Start talking to yourself; "tomorrow I'm getting right out of bed, getting ready, and will be out the door in n minutes". Do this a lot, all day.
Start writing down how long it took you to get out the door, and what delayed you. Post the list on the wall next to your bathroom mirror and make yourself read it. Resolve to get faster at one item per day (or week).
Get more sleep, I know it's hard, but try setting a bedtime and sticking to it.
posted by dolface at 10:47 AM on September 4, 2008

This happened to me in undergrad. I resorted to putting my alarm clock across the room from my bed, so I had to physically remove myself from underneath the covers to turn it off. Once I was standing up, it was a lot easier to keep moving into the shower and then out the door.
posted by meerkatty at 10:48 AM on September 4, 2008

Not a terrific idea (especially if your body perspires differently than mine,) but outside of Hygiene Necessities (teeth/deodorant,) I'm out the door literally minutes after I roll out of bed. Once I'm outside, there distractions boil down to a minimum. I shower/shave/etc. the night before and make sure I know exactly where the clothes I need are so I can stumble over to them bleary-eyed, get dressed, and throw myself out the door.

Also, keep the alarm clock out of reach and running ten minutes early. Like way out of reach. Somewhere you have to expend effort to turn it off (nb: don't stick it somewhere you might hurt yourself trying to turn it off while only barely awake.) The third time you have to walk ten feet to hit 'snooze,' you might remember the advice above.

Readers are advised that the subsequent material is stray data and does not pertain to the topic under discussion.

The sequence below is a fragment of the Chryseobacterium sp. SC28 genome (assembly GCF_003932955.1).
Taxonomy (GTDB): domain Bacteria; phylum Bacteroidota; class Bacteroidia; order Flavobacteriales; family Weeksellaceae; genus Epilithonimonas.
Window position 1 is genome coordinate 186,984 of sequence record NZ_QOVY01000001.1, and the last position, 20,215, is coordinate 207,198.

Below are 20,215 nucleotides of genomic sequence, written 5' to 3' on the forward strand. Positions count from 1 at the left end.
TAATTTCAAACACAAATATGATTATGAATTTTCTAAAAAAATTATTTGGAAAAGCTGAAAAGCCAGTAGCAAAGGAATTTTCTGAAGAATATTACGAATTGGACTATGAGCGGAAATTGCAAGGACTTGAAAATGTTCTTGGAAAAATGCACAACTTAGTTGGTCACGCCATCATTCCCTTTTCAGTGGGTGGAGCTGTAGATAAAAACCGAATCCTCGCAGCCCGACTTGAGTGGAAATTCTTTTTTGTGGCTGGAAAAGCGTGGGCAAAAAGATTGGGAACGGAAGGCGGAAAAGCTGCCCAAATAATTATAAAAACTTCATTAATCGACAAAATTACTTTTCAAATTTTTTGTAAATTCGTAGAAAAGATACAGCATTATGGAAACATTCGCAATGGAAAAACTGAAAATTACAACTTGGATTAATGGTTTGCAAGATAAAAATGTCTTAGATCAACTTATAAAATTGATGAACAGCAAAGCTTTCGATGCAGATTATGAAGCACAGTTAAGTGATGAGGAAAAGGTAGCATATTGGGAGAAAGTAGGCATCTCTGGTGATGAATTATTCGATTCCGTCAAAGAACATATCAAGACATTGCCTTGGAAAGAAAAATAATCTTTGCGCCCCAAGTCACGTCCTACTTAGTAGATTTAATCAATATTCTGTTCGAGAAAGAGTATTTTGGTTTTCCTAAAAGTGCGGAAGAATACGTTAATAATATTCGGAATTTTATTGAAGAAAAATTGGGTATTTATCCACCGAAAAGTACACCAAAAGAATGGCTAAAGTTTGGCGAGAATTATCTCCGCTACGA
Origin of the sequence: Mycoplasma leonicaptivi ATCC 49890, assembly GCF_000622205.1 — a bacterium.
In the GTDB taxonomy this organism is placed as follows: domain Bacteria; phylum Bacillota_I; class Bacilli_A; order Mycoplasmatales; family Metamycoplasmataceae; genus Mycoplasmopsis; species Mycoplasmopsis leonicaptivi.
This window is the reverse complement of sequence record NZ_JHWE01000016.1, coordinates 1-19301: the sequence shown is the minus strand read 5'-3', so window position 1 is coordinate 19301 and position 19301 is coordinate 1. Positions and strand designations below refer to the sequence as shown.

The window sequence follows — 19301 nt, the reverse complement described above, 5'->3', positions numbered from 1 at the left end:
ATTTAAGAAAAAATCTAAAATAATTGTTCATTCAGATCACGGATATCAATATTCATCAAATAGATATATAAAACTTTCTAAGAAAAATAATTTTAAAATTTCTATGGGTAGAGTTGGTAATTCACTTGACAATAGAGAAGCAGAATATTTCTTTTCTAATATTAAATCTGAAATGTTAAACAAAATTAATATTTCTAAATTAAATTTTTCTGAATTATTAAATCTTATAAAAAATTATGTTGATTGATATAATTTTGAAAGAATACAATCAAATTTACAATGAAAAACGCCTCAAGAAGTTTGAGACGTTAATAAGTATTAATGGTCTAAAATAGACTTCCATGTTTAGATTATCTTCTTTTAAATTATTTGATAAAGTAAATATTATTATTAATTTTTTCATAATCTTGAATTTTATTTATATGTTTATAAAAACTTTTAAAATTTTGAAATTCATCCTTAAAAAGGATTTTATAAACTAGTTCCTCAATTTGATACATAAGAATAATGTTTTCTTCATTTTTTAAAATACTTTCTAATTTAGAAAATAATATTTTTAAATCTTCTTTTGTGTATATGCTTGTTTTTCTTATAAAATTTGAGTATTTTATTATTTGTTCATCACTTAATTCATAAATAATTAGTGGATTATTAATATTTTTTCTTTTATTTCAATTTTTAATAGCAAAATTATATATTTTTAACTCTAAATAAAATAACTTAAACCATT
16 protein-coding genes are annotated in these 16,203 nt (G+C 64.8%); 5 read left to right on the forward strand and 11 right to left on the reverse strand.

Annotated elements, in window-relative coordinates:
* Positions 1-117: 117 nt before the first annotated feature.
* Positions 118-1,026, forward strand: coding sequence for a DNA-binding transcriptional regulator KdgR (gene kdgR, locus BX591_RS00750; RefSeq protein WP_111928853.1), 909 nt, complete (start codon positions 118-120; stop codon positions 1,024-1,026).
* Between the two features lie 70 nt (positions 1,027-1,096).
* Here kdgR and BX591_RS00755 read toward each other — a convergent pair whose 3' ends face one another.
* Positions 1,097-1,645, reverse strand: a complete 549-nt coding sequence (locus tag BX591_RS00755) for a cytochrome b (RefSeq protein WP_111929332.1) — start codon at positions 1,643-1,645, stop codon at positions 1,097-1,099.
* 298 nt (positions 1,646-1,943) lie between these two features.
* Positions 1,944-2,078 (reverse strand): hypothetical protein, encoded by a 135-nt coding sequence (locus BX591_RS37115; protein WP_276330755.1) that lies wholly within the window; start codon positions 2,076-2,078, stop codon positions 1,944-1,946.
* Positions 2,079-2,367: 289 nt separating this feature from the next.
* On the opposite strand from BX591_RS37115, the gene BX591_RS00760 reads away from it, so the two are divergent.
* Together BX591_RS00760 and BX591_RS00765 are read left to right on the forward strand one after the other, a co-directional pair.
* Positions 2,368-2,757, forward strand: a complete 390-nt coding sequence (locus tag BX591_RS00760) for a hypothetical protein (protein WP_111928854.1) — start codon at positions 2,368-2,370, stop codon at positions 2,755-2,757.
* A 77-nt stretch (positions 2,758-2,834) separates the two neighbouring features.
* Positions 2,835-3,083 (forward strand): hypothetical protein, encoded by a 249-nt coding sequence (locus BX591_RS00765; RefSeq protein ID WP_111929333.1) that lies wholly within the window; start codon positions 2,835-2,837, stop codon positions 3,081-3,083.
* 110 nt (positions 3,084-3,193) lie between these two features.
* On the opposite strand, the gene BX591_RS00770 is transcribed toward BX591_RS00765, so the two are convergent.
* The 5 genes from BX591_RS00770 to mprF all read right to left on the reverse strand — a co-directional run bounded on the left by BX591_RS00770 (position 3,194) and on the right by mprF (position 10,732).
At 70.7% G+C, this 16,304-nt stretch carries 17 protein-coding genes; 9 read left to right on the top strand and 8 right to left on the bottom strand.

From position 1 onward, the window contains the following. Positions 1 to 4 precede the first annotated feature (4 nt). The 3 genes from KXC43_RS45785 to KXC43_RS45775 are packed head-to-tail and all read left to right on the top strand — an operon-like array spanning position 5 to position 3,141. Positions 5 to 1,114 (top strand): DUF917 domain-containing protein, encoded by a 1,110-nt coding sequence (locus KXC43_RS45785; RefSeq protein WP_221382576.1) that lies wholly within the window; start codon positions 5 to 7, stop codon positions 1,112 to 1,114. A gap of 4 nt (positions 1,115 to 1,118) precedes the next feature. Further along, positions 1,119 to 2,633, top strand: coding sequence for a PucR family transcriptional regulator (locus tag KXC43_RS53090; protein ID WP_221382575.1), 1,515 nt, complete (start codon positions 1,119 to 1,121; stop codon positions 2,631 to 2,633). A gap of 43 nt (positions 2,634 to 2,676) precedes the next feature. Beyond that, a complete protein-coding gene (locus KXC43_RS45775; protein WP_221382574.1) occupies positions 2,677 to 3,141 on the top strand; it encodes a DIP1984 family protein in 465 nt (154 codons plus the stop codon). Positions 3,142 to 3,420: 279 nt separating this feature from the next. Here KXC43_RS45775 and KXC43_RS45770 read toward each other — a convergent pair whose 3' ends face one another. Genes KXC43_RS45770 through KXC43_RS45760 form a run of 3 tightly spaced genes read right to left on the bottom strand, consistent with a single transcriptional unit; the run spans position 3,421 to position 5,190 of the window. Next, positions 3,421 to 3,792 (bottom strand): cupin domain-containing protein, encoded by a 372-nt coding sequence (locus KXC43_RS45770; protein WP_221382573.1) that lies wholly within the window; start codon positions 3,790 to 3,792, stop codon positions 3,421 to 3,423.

Finally, if this works, make SURE you tell the professors what is going on (and that it won't be happening again) and make doubly sure you haven't been dropped from your classes.

On preview: Everyone beat me to it.
posted by griphus at 10:49 AM on September 4, 2008

I always set my own personal "leave time" for a lot earlier than I should. If it takes me 15 minutes to get somewhere, and I really don't want to be late for it, I will set my "leave time" at least 30 minutes before the time I'm supposed to be there. That way I either leave "late" and get there just on time, or if I do manage to leave on time, I'm there early and can read my book/chat/whatever when I get there.
posted by Grither at 10:50 AM on September 4, 2008

I had a good friend - one of nature's own early risers - come and harass me every morning of my freshman year.